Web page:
We are all engineered in some way to be successful, our desire to attain success is what drives us as humans each day. The big question we need to ask ourselves is what is success, as for each individual this would vary. For some, success could be monetary, that is, wealth, climbing up the corporate ladder, or completing a qualification. It could also be marrying the love of your life, holding your kids in your arms and one day watch them grow into disciplined, well-mannered adults. The definition of success is “the accomplishment of an aim or purpose”, however, each person will travel down a unique path to success and in turn encounter various hurdles.
With Success comes its paralyzing twin “Failure”. Along the journey to success, there are many valleys one has to traverse through, one might even face cliff-hanging moments in order to experience the mountain top or pinnacle of success. These nerve-wracking moments can either make you or break you. In order to make it, one has to accept the consequences that come with success, which is the altering impact a challenge may present. Failure has become the stop sign to many. Anticipating failure, some have given up on their dreams or worse, lost all hope in life itself. We need to come to a realization that failure is not a stop sign but rather, a traffic light. When one approaches the red light of a goal, it is time to pause and re-evaluate its position. It is in mistakes that one finds solutions. A quote by Winston Churchill – “Success is not final; failure is not fatal: it is the courage to continue that counts”. I say – “Failure is only a stepping stone to success, not a mountain blocking our path”.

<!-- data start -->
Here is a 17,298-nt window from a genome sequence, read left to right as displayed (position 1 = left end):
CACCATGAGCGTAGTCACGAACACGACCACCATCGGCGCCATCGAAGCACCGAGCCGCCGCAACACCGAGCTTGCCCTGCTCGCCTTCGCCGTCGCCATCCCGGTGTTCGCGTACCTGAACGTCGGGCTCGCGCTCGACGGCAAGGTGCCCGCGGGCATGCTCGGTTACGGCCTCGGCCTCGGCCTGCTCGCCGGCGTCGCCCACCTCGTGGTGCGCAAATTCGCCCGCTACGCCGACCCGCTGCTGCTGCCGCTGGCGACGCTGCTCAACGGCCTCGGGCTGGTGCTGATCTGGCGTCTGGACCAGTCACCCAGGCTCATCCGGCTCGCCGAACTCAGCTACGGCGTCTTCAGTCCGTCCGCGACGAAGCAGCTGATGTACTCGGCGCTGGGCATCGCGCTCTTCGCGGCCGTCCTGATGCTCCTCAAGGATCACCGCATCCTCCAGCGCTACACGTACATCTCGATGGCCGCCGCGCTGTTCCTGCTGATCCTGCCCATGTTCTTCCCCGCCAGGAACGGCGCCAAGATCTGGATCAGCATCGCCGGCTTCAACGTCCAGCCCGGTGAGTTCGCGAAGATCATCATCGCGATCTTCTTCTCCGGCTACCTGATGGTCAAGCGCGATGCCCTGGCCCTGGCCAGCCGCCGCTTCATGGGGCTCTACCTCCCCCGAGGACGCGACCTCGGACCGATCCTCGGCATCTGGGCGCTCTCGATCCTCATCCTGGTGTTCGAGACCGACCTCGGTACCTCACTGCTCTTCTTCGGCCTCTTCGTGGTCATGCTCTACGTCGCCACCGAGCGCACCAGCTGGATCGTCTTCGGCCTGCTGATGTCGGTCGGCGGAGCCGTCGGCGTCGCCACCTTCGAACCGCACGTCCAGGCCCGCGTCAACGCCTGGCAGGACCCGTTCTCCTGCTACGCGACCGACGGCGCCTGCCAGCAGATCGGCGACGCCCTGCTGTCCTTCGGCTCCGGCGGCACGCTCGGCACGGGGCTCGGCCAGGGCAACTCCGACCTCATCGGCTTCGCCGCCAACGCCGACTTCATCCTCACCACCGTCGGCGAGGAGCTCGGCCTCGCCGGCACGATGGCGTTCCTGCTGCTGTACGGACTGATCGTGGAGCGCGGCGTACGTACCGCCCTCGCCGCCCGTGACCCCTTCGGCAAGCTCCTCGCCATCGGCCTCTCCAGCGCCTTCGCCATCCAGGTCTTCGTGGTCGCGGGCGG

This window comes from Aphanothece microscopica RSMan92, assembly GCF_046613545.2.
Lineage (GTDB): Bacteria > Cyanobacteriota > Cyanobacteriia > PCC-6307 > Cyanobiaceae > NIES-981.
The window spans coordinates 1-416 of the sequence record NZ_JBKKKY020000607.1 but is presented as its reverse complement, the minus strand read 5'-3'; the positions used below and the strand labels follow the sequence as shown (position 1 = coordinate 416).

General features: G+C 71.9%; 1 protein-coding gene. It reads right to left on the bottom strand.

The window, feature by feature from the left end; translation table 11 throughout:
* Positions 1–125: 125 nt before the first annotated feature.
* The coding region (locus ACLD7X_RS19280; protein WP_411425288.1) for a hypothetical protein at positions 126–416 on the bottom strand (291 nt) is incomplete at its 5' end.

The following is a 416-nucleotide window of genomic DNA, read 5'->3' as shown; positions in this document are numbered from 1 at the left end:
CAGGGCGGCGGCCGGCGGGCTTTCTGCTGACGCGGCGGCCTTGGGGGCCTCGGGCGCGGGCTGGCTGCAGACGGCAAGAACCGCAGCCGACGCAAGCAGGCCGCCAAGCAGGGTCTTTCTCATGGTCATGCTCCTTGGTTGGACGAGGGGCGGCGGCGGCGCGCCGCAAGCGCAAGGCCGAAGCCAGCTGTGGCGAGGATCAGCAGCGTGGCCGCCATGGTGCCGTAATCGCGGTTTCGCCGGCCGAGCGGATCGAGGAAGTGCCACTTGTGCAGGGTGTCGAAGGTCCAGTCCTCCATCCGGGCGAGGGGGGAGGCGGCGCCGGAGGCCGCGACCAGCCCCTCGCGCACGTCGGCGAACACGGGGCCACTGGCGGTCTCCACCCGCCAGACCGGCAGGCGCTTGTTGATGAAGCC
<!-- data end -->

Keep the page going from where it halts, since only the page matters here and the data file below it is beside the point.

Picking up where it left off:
We are governed by family, social, and educational standards of success which in turn add pressure on a person. Every person is created differently with a unique set of strengths. Success cannot be generalized as it is not a one size fit all. As young kids, we are trained that achieving the best grades or selecting a specific set of subjects will in turn ensure success. Scholars who do not achieve educational benchmarks set by parents or educators are reprimanded and frowned upon. Has society, and more so, parents or teachers taken the time to converse with kids to identify their passion and ask what gifts do their children have? How can their strengths be channeled in the right direction?
We have been brainwashed on what the idea of success should look like. Success does not come wrapped up as a lawyer, accountant or doctor. Parents need to help develop the latent talents of their children by placing the correct tools in their hands. They should help their children become the best versions of themselves and not force their ideas of success upon them. An important quote by Albert Einstein: “Everybody is a genius. But if you judge a fish by its ability to climb a tree, it will live its whole life believing that it is stupid. “
The foundation that is set for a child by societies’ standards becomes a stumbling block as one reaches adulthood. The illusion of success is now based on what others have achieved, what is portrayed on social media or by celebrities. Our personal walk to success becomes a rat race because we forget what our unique gifts are. As adults, success is now symbolized by fancy cars, luxury houses, expensive brands. Wealth accumulation has become the new mantra. The more we chase after fairy tale success, the deeper we sink into a quagmire of misery. Everyone needs to run their own race, and if we stay in our lane, we will have the ability to overcome the challenges on the way to our personal road to success.
Scottish Qualifications Authority, UK
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